Dates: 8/28 - 9/2, 2017
(6 days, 5 nights; Mon. - Sat.)
Assembly Point: Seattle, WA
(Timberline van shuttle is included between Seattle and Mt. Rainier Park prior to and following tour)
Not included: Airline service to Seattle, WA; Guide Gratuity
Meeting time: hotel 8:30 am
Drop off time: 5 pm
Tour Cost: $2,450
Includes all lodging, all meals, van shuttles between Seattle and Mt. Rainier, park entrance fees, leaders, tour maps and narratives.
Additional Single Occupancy Lodging Cost: $380
Of all the mighty volcanoes of the Cascade Range, extending from southern British Columbia through northern California,
none rise and dominate the horizon as does Mt. Rainier. Rising from the Cascade foothills of central Washington, Rainier easily is the tallest of the High Cascade peaks. At 14,411 feet, Rainier is almost 300 feet higher than Shasta, the only other Cascade volcano exceeding 13,000 feet. On the other hand, as impressive as it is, Rainier is only one of more than 400 volcanoes that comprise the Ring of Fire that encircles the Pacific Ocean.
The fact that Rainier rises to its lofty height virtually from sea level accounts for the incredible diversity of habitats of both vegetation and wildlife that thrive on the mountain. Temperate rain forests at lower elevations give way to lush subalpine forests, tundra, and ultimately, permanent snowfields and glaciers as elevation increases. Thanks to conservationists, including John Muir, Congress enacted the necessary legislation on March 2, 1899, creating Mt. Rainier National Park, our fifth national park.
After years of cycling the slopes of Rainier, Timberline finally added this magnificent jewel to our hiking program. We’ve chosen a late-August date as the time when most, if not all of the snow, has melted from our planned trails and the mosquitoes are in full retreat.
We’ll assemble early morning of Day 1 for the Mt. Rainier National Park Hiking Tour and head directly to our hike to Narada Falls (6 miles). The waterfall drops 188 feet in two tiers of 168 feet and 20 feet. The upper tier is a horsetail that falls in several strands down a nearly sheer cliff, into a canyon that is perpendicular to it. The lower tier is a much smaller plunge. It’s then on to Paradise, where we’ll spend our first of two overnights at the historic Paradise Lodge.
On Day 2, we’ll hike from our lodge along the Skyline Trail, likely the park’s most popular hike, and for good reason. A solid climb early into the hike and we’re beyond timberline where the spectacular vistas reside, and Rainier is in our face at all times. A short spur trail offers an irresistible opportunity to view Nisqually Glacier, before we begin our descent back to Paradise (6 miles).
Early morning of Day 3, we’ll leave Paradise and shuttle to Chinook Pass, just beyond the park’s eastern boundary. We’ll join the Pacific Crest Trail just east of the pass as part of a grand loop that encircles Naches Peak (6,452 feet). Stunning views of Rainier and many of the other dominant peaks of the eastern slope highlight our return to our trailhead (5 miles). We’ll then continue along the park’s eastern perimeter to Crystal Mountain Resort, where we’ll spend our final three overnights.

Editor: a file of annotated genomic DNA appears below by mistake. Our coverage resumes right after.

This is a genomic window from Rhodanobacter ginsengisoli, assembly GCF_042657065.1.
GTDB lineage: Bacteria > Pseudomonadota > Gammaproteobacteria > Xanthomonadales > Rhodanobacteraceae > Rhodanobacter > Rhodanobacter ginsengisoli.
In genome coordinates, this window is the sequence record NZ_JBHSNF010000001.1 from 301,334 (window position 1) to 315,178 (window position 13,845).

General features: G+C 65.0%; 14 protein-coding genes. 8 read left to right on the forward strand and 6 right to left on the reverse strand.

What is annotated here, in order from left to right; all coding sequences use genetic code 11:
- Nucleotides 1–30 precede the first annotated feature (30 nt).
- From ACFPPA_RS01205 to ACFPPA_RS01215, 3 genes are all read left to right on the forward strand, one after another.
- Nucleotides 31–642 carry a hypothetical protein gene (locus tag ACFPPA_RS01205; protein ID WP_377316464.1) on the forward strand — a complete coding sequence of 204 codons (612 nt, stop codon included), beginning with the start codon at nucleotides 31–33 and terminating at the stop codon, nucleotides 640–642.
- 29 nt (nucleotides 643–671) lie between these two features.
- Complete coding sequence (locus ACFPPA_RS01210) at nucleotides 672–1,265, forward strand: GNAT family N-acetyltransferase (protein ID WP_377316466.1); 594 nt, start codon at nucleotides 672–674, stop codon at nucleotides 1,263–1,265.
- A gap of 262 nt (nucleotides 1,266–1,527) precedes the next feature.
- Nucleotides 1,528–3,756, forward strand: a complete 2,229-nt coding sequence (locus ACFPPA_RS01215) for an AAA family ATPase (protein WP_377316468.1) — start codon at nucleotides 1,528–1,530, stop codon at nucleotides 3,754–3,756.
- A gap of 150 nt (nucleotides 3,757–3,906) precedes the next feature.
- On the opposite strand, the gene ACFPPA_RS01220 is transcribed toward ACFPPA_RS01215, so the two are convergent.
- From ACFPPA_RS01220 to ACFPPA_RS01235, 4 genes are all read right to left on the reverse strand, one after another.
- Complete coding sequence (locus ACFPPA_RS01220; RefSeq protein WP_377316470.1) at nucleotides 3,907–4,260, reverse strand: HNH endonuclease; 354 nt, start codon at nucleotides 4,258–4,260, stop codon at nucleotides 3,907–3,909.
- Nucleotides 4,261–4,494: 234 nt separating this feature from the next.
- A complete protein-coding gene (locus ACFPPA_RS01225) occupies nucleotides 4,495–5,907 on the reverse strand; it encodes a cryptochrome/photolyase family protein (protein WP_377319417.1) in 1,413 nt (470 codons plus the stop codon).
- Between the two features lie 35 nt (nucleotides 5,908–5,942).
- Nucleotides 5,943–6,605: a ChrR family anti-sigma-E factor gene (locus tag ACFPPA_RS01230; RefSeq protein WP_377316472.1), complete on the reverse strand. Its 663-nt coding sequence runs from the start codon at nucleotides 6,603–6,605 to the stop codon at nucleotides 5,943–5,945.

Some years much of the park stays snowbound throughout the summer, which prompted us to find hikeable alternatives. We explored the Sunrise area and found a phenomenal hike at Berkeley Park. With the awe inspiring Rainier in your face and a backdrop of meadows offering the most riotous display of wildflowers that we have ever experienced, this hike had remained a permanent part of our hiking trip for Day 4 (8 miles).
On Day 5, we’ll re-enter the park through the White River Station toward Sunrise. Our focus for this day is a section of the famed Wonderland Trail, the 90-mile epic track that encircles Rainier. We’ll hike the Fryingpan Creek section to the subalpine meadows of Summerland and beyond into the rocky alpine above to the edge of the snowfields (9 miles).
Following a final night at Crystal Mountain, on Day 6 we’ll drive to road’s end at Sunrise and hike beyond timberline to Frozen Lake and on to the First and Second Burroughs, trail conditions permitting. The views of Rainier throughout this hike are incredible along a trail that overlooks the entire expanse of the park’s northern section including snowclad Mt. Baker, well to the north of Rainier—all in all, a dramatic conclusion to our week-long engagement with this grand mountain (6 miles).
|Day 1||Narada Falls to Longridge - Van Trump Park overnight at Paradise Lodge||6 miles|
|Day 2||Skyline Trail Loop; overnight at Paradise Lodge||8 miles|
|Day 3||Chinook Pass: Pacific Crest Trail – Loop around Naches Peak||6 miles|
|Day 4||Sunrise: Berkeley Park||8 miles|
|Day 5||Sunrise Area: Fryingpan Creek to Summerland Meadows||8 miles|
|Day 6||Sunrise Area:Burroughs Mountain Trail (to First or Second Burroughs, depending on snow conditions on the trail||6 miles|
Total hiking mileage: 42
Routes, mileage and accommodations are subject to change due to safety, road/trail conditions, weather and availability.